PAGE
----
Gov. Reynolds condemns President Biden’s push to lift school mask ban in Iowa

Gov. Kim Reynolds discusses the Biden administration’s plan to challenge state laws that restrict local/school district mask mandates, like the one in Iowa, during an Aug. 19, 2021 press gaggle. — Local 5 News/video still

With only a few days left before schools across Iowa reopen, Gov. Kim Reynolds denounced efforts by President Biden to prevent state governments, including Iowa’s, from prohibited face mask requirements in schools.

Briefly speaking to reporters after participating in an event promoting Hy-Vee’s Indy-car racing team at the supermarket chain’s West Des Moines office complex, Reynolds said Biden’s push to have schools follow CDC mask guidelines was the result of him “kowtowing to the teachers union.”

“It is such a disservice and unconscionable what they are doing to those kids,” she said.

It was not clear from the governor’s response who she meant by “they” or “those kids,” or what “unconscionable” things are being done. Reynolds then veered from masks in schools to criticize Biden’s policies on Afghanistan and the U.S./Mexican border, as well as what she called the president’s lack of media availability, which she also called “unconscionable.”

The governor’s statement was a more rambling version of a written statement her office issued earlier on Thursday in response to a letter from the U.S. Department of Education (DOE) that Reynolds and Iowa Department of Education Director Ann Lebo received on Wednesday. That letter was signed by Secretary of Education Miguel Cardona.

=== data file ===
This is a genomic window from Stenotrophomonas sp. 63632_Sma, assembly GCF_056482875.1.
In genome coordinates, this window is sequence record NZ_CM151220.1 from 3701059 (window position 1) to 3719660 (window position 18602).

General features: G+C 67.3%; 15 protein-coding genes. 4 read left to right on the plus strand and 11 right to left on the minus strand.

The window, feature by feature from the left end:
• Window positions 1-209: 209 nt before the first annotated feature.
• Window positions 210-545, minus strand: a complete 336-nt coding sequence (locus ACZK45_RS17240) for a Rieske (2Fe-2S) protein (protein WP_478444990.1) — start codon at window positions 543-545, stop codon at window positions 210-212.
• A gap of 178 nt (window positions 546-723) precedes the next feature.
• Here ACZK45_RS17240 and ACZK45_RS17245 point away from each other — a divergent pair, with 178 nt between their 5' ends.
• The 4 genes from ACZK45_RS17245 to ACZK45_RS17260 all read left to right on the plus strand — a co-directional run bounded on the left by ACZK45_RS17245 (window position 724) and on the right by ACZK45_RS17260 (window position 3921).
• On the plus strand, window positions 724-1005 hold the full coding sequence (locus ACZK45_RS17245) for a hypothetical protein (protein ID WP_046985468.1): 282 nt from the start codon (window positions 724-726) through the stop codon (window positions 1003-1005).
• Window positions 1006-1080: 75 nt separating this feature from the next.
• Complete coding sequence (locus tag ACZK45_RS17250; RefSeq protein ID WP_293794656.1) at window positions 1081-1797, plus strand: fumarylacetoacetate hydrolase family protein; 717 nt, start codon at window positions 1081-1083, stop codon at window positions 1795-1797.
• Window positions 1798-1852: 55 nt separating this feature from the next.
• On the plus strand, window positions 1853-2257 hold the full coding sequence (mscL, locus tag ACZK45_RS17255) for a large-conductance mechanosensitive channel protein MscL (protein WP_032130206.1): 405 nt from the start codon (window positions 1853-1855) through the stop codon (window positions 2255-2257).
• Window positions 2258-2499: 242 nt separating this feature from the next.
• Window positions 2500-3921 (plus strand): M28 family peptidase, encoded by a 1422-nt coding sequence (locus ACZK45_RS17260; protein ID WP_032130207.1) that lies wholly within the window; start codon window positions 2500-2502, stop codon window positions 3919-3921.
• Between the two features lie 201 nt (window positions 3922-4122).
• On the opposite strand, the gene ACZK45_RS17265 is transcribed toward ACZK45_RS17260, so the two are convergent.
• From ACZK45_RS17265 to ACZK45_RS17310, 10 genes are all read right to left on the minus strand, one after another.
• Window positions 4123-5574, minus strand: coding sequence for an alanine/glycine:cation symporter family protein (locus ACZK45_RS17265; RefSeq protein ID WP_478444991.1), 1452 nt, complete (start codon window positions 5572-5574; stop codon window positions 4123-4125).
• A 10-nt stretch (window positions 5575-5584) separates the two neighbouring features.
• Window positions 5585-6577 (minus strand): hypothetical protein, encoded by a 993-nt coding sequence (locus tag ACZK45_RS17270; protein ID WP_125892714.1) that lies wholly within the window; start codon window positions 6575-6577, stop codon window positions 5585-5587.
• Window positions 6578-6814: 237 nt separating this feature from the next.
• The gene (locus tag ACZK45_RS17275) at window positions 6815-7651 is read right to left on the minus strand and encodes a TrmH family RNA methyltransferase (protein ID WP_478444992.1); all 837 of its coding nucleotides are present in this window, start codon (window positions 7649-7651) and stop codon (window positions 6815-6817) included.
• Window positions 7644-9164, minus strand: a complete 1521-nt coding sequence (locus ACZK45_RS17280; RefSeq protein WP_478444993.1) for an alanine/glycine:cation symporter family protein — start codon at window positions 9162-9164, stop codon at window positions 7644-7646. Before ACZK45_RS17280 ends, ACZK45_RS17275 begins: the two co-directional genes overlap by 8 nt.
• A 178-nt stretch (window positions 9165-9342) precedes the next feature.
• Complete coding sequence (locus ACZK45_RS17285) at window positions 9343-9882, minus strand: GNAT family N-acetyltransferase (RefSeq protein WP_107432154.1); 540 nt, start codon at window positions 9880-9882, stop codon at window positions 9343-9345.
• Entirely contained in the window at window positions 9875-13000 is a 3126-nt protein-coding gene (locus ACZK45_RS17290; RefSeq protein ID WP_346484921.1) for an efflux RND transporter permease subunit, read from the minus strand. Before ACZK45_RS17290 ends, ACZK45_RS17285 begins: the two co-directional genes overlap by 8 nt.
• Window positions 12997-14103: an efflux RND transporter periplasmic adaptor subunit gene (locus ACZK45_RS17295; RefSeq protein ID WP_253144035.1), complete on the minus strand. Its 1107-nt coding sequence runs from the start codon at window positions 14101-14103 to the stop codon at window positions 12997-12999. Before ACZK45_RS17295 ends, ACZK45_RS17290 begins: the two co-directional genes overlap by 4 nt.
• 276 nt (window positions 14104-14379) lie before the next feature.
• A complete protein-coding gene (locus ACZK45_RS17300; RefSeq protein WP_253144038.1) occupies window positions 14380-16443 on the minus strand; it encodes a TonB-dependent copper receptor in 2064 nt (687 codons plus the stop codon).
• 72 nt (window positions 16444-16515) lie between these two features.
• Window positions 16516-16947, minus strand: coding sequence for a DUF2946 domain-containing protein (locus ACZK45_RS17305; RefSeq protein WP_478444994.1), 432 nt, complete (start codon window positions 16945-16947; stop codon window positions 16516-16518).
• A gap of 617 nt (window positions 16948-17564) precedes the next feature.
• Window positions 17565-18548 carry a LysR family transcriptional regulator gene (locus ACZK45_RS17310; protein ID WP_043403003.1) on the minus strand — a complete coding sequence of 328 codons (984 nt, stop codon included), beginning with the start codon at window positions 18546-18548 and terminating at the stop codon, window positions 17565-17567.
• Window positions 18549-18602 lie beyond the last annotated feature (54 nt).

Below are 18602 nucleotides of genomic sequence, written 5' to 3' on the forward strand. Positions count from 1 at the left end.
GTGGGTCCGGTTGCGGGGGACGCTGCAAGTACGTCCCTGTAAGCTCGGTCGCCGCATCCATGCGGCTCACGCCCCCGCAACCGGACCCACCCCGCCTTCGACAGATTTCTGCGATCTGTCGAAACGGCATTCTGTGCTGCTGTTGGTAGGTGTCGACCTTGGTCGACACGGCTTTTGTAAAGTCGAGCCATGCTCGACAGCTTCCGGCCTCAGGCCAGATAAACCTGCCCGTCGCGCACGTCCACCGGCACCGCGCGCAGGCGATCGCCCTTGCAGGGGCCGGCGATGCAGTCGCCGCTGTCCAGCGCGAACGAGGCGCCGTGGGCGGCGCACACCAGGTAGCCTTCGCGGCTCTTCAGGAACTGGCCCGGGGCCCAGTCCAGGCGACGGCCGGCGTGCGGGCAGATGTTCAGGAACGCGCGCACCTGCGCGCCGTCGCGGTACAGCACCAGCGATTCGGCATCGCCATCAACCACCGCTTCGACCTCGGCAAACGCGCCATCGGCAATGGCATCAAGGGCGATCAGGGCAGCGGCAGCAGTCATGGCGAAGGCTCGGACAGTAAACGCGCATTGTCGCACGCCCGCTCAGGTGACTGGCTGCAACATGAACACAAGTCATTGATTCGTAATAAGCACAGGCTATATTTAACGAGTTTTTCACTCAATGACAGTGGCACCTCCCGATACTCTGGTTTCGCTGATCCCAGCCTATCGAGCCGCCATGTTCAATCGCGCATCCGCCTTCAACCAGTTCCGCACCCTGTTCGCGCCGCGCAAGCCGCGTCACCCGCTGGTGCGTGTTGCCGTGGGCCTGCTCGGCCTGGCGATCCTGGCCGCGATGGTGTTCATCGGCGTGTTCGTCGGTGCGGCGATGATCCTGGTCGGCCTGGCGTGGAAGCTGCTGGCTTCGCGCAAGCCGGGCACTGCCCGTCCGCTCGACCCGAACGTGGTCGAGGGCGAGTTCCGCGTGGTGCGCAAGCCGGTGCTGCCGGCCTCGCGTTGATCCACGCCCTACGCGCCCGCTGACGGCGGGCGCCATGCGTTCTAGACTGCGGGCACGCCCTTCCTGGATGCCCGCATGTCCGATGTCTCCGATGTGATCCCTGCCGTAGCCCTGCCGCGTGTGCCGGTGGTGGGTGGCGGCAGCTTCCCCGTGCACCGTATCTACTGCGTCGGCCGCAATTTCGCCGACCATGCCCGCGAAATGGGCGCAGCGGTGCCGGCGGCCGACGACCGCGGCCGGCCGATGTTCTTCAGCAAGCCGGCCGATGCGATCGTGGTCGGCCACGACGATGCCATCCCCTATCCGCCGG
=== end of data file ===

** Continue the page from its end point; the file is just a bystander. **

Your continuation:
The safe return to in-person instruction requires that school districts be able to protect the health and safety of students and educators, and that families have confidence in that their schools are doing everything possible to keep students healthy. Iowa’s actions to block school districts from voluntarily adopting science-based strategies for preventing the spread of COVID-19 that are aligned with the guidance from the Centers for Disease Control (CDC) put these goals at risk and may infringe upon a school district’s authority to adopt policies to protect students and educations as they develop their safe return to in-person instruction plans required by Federal law. [emphasis in the original]

Similar letters were sent to the governors of Arizona, Oklahoma, South Carolina, Tennessee and Utah on Wednesday, and last week, DOE also warned the governors of Florida and Texas that their executive orders banning masks in schools might violate federal law. Unlike those two states, Iowa’s ban isn’t an executive order — it was signed into law by Reynolds in May.

The CDC revised its guidance regarding mask-wearing in July, as the highly contagious Delta variant became the dominant strain of coronavirus in the country. Current guidance calls for masks to be worn by everyone in a school building over the age of 2, regardless of vaccination status, in order to protect children under 12 and others who cannot be vaccinated.